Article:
Bond yields spiral lower amid global growth gloom
By Wayne Cole SYDNEY (Reuters) - Asian share markets were painted red on Thursday as recession concerns sent bond yields spiralling lower across the globe, overshadowing central bank attempts to calm frayed nerves. Sterling was also hit by another bout of Brexit blues after a round of votes in the U.K. parliament failed to produce any plan to manage the divorce
By Wayne Cole
SYDNEY (Reuters) - Asian share markets were painted red on Thursday as recession concerns sent bond yields spiralling lower across the globe, overshadowing central bank attempts to calm frayed nerves.
Sterling was also hit by another bout of Brexit blues after a round of votes in the U.K. parliament failed to produce any plan to manage the divorce.
MSCI's broadest index of Asia-Pacific shares outside Japan slipped 0.2 percent in early trade, with South Korea off 0.7 percent.
Japan's Nikkei fell 1.6 percent, while E-Mini futures for the S&P 500 lost 0.4 percent
On Wall Street, the Dow had ended Wednesday down 0.13 percent, while the S&P 500 lost 0.46 percent and the Nasdaq 0.63 percent.
Worries that the inversion of the U.S. Treasury curve signalled a future recession only deepened as 10-year yields fell to 15-month lows at 2.35 percent.
The latest lunge lower was led by German bunds where 10-year yields dived deeper into negative territory after European Central Bank President Mario Draghi said a hike in interest rates could be further delayed.
Plans to mitigate the side-effects of negative interest rates could also be considered, suggesting the central bank was preparing for an extended period below zero.
That shift came hot on the heels of a dovish surprise from the Reserve Bank of New Zealand which abandoned its neutral bias to say the next rate move would likely be down.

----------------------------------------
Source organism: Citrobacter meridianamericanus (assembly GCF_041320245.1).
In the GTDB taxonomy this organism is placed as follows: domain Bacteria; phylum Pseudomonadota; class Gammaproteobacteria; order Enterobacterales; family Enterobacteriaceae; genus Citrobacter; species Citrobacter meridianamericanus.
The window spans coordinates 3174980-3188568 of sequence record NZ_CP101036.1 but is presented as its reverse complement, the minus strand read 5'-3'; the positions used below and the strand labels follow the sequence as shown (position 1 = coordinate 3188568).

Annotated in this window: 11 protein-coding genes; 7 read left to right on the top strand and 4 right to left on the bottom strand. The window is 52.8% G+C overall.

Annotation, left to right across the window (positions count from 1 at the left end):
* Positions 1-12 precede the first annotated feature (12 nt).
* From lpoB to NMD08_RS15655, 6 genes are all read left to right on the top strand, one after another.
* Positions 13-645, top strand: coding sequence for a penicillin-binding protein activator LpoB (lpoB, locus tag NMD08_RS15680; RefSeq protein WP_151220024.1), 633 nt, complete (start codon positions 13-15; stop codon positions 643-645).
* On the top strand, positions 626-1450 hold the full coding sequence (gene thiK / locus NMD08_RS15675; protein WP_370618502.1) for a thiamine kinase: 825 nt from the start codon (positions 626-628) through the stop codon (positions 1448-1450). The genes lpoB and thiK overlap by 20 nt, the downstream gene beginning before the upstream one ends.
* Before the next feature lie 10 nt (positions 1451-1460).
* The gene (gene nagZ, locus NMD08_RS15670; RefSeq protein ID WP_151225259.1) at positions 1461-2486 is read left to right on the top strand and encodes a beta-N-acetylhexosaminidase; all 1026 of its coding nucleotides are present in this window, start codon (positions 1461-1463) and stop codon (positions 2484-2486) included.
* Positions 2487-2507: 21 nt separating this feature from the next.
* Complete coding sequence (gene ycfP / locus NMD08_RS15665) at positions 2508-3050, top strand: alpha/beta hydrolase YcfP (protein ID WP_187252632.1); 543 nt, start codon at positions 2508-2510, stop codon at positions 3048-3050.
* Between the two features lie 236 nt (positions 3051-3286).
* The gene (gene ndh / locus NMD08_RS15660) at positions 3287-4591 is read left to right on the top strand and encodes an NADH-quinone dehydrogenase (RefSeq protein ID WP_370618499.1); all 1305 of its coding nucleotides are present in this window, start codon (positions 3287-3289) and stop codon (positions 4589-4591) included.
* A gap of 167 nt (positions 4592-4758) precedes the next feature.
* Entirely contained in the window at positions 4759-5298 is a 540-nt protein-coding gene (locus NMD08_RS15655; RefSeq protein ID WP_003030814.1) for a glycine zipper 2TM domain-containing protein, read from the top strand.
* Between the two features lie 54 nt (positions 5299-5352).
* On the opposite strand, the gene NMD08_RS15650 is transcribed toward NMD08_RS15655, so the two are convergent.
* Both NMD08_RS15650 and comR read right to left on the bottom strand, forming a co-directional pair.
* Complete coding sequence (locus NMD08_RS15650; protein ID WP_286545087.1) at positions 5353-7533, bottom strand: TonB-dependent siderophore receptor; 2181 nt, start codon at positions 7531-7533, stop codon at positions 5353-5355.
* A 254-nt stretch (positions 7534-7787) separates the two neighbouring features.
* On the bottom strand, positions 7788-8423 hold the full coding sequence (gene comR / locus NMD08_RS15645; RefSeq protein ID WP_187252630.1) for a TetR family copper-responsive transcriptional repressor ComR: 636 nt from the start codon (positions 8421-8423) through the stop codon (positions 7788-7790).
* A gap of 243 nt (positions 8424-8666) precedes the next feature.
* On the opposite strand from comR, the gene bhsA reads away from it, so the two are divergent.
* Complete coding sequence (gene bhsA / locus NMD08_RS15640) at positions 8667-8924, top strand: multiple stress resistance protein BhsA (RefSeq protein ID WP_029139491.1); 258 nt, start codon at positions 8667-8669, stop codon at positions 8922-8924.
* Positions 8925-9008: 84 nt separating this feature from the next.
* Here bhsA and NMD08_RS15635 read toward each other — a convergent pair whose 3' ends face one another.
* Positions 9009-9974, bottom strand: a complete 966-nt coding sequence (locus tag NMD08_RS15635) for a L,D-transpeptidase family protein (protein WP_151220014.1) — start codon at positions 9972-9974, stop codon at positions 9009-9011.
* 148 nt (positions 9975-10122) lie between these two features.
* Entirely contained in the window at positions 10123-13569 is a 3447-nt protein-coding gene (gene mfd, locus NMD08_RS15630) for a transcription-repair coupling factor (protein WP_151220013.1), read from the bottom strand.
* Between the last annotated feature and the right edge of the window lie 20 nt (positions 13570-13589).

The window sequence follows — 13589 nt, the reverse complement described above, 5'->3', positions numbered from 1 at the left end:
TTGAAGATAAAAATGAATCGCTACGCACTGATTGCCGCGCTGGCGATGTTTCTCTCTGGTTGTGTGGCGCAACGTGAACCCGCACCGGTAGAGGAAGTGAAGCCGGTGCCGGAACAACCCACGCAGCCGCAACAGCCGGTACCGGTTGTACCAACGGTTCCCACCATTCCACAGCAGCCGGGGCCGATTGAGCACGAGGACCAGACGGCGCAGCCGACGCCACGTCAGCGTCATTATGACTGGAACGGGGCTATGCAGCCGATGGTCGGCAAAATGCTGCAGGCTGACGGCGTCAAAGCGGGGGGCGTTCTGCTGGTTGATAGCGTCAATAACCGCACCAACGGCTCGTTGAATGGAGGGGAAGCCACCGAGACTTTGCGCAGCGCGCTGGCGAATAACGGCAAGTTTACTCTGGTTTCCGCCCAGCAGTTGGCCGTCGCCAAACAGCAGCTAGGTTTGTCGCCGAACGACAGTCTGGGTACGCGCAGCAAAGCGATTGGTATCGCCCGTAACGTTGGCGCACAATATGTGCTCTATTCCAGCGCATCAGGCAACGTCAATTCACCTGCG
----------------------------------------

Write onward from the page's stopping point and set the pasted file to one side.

Yields in both New Zealand and neighbour Australia, quickly sank to record lows in response.
The RBNZ explicitly cited all the easing moves by other central banks as a reason for its turnaround since they had put unwanted upward pressure on the local dollar.
EASING GOES GLOBAL
That is one reason markets are wagering the Reserve Bank of Australia will also be forced to cut rates, simply to stop its currency from appreciating. Policy easing then becomes a self-fulfilling cycle across the world.
"The continued dovish shift by G7 central banks, ongoing support by the Chinese authorities, and the move by the RBNZ will keep pressure on the RBA to also move in the same direction, however reluctantly," said Su-Lin Ong, head of Australian and New Zealand strategy at RBC Capital Markets.
"It is, essentially, a global policy cycle."
The RBNZ's action had the desired effect on its currency, which was pinned at $0.6786 after diving 1.6 percent overnight. The Aussie also slid 0.7 percent to $0.7082.
Draghi's comments likewise tugged the euro back to $1.1250, and left the U.S. dollar firmer against a basket of its competitors at 96.967.
Only the yen held its own thanks to its safe-haven status and was last steady at 110.31 per dollar.
Sterling had its own troubles as an offer by British Prime Minister Theresa May to quit to get her European Union deal through parliament failed, leaving uncertainty hanging over the Brexit process.
That left the pound down at $1.3165, having been as high as $1.3269 at one point on Wednesday.
In commodity markets, palladium was the focus of attention after sliding 7 percent on Wednesday as its meteoric rally finally ran into profit-taking. Gold was relatively sedate at $1,310.32 per ounce.
Oil prices nursed modest losses after data showed U.S. crude inventories grew more than expected last week as a Texas chemical spill hampered exports.
U.S. crude was last down 12 cents at $59.29 a barrel, while Brent crude futures lost 7 cents to $67.16.
(Editing by Sam Holmes)
This story has not been edited by Firstpost staff and is generated by auto-feed.
By Robin Emmott and John Irish | BRUSSELS/PARIS BRUSSELS/PARIS France and Germany will agree to a U.S. plan for NATO to take a bigger role in the fight against Islamic militants at a meeting with President Donald Trump on Thursday, but insist the move is purely symbolic, four senior European diplomats said.The decision to allow the North Atlantic Treaty Organization to join the coalition against Islamic State in Syria and Iraq follows weeks of pressure on the two allies, who are wary of NATO confronting Russia in Syria and of alienating Arab countries who see NATO as pushing a pro-Western agenda."NATO as an institution will join the coalition," said one senior diplomat involved in the discussions. "The question is whether this just a symbolic gesture to the United States
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